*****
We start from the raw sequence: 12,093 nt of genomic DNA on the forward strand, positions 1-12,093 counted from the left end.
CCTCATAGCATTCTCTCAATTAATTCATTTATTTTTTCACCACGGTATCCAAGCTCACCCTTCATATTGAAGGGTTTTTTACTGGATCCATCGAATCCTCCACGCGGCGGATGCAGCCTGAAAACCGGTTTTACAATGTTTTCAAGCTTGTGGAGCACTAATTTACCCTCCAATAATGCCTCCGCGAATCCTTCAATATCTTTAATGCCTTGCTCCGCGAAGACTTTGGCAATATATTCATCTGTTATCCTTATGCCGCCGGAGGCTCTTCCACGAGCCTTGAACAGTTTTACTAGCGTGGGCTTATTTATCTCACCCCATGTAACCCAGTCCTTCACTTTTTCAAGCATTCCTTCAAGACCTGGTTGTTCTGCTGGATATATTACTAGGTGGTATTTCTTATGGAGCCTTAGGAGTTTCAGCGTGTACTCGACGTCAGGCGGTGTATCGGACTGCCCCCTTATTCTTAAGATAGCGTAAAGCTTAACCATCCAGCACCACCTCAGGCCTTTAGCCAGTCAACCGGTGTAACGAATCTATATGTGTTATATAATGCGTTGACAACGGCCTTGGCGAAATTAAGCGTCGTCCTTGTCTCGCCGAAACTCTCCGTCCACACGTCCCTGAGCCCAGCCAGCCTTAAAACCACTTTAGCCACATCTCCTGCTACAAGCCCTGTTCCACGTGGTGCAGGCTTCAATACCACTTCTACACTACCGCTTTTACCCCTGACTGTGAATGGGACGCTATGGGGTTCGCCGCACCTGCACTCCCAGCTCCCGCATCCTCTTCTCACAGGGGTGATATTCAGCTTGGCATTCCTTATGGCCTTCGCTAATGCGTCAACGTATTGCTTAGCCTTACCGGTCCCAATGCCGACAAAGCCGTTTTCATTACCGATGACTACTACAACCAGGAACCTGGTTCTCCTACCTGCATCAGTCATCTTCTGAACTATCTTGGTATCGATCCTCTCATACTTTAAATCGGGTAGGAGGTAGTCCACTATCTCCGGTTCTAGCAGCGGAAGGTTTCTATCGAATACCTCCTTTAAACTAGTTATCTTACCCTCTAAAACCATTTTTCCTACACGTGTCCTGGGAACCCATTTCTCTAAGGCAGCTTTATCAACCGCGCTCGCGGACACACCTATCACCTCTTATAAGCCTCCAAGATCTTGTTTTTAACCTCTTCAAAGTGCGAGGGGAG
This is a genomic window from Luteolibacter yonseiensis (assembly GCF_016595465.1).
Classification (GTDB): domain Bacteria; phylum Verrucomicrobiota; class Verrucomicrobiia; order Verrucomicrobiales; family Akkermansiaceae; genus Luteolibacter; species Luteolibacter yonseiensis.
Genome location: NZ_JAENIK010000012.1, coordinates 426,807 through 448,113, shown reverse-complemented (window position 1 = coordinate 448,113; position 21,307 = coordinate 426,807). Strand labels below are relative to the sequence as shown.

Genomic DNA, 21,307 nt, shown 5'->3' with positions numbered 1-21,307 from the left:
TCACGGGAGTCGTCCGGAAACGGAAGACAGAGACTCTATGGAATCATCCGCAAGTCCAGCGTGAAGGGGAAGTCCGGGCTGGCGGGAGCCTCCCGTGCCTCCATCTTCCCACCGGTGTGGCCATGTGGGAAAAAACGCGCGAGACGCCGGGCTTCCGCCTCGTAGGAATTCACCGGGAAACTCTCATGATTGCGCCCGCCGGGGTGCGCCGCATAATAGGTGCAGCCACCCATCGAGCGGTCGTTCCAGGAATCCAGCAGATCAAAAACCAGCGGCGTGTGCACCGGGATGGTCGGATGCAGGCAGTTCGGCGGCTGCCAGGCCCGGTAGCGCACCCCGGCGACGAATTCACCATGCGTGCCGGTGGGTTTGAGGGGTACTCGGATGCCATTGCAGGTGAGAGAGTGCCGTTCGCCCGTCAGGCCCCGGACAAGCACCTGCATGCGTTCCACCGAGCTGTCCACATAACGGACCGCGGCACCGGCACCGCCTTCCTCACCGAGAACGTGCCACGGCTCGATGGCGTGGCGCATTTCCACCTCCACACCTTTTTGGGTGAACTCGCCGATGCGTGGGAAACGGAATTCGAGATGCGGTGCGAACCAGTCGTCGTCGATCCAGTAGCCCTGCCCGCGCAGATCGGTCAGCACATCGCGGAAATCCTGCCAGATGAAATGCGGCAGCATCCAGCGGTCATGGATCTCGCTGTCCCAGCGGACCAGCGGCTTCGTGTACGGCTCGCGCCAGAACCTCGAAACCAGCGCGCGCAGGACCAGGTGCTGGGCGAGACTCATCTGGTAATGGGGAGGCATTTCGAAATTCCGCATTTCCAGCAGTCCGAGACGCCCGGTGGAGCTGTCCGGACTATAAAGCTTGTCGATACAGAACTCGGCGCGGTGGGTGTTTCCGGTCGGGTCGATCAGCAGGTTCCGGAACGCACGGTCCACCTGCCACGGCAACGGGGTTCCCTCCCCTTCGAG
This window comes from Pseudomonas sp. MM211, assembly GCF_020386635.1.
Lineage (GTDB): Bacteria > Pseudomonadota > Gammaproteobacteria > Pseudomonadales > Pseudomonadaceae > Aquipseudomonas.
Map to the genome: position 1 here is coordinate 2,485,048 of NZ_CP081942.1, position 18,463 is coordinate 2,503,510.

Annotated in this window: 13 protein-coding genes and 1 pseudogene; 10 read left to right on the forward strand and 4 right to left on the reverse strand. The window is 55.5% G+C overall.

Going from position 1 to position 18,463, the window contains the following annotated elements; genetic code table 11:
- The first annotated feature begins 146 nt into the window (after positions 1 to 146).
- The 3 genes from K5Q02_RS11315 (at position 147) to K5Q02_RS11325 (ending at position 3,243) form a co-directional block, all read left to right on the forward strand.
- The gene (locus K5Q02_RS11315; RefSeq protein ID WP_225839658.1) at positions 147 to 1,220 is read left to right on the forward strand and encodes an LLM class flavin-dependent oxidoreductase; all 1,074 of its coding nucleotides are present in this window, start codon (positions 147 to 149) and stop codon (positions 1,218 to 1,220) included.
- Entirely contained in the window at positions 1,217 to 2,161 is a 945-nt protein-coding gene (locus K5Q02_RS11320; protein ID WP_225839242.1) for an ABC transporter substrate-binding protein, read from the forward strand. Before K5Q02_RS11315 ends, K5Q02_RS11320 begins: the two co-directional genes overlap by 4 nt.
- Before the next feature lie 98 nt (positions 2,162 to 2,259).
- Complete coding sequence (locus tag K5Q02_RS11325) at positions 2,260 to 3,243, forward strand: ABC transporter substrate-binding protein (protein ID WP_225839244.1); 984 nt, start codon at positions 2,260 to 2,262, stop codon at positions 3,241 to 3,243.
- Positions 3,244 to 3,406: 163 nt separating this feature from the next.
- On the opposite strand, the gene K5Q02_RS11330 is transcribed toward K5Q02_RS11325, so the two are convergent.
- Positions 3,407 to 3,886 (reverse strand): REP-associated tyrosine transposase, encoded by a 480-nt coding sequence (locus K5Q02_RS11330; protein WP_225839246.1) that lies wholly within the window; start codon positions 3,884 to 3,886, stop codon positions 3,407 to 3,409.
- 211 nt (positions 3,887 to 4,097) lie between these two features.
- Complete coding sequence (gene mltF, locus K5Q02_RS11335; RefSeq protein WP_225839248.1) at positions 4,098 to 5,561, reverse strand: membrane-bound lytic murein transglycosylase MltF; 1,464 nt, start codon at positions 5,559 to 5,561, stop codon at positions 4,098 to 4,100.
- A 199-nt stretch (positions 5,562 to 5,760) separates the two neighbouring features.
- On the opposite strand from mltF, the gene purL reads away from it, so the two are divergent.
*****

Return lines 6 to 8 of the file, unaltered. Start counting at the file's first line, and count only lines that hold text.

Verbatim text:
Genomic DNA, 21,307 nt, shown 5'->3' with positions numbered 1-21,307 from the left:
TCACGGGAGTCGTCCGGAAACGGAAGACAGAGACTCTATGGAATCATCCGCAAGTCCAGCGTGAAGGGGAAGTCCGGGCTGGCGGGAGCCTCCCGTGCCTCCATCTTCCCACCGGTGTGGCCATGTGGGAAAAAACGCGCGAGACGCCGGGCTTCCGCCTCGTAGGAATTCACCGGGAAACTCTCATGATTGCGCCCGCCGGGGTGCGCCGCATAATAGGTGCAGCCACCCATCGAGCGGTCGTTCCAGGAATCCAGCAGATCAAAAACCAGCGGCGTGTGCACCGGGATGGTCGGATGCAGGCAGTTCGGCGGCTGCCAGGCCCGGTAGCGCACCCCGGCGACGAATTCACCATGCGTGCCGGTGGGTTTGAGGGGTACTCGGATGCCATTGCAGGTGAGAGAGTGCCGTTCGCCCGTCAGGCCCCGGACAAGCACCTGCATGCGTTCCACCGAGCTGTCCACATAACGGACCGCGGCACCGGCACCGCCTTCCTCACCGAGAACGTGCCACGGCTCGATGGCGTGGCGCATTTCCACCTCCACACCTTTTTGGGTGAACTCGCCGATGCGTGGGAAACGGAATTCGAGATGCGGTGCGAACCAGTCGTCGTCGATCCAGTAGCCCTGCCCGCGCAGATCGGTCAGCACATCGCGGAAATCCTGCCAGATGAAATGCGGCAGCATCCAGCGGTCATGGATCTCGCTGTCCCAGCGGACCAGCGGCTTCGTGTACGGCTCGCGCCAGAACCTCGAAACCAGCGCGCGCAGGACCAGGTGCTGGGCGAGACTCATCTGGTAATGGGGAGGCATTTCGAAATTCCGCATTTCCAGCAGTCCGAGACGCCCGGTGGAGCTGTCCGGACTATAAAGCTTGTCGATACAGAACTCGGCGCGGTGGGTGTTTCCGGTCGGGTCGATCAGCAGGTTCCGGAACGCACGGTCCACCTGCCACGGCAACGGGGTTCCCTCCCCTTCGAG
This window comes from Pseudomonas sp. MM211, assembly GCF_020386635.1.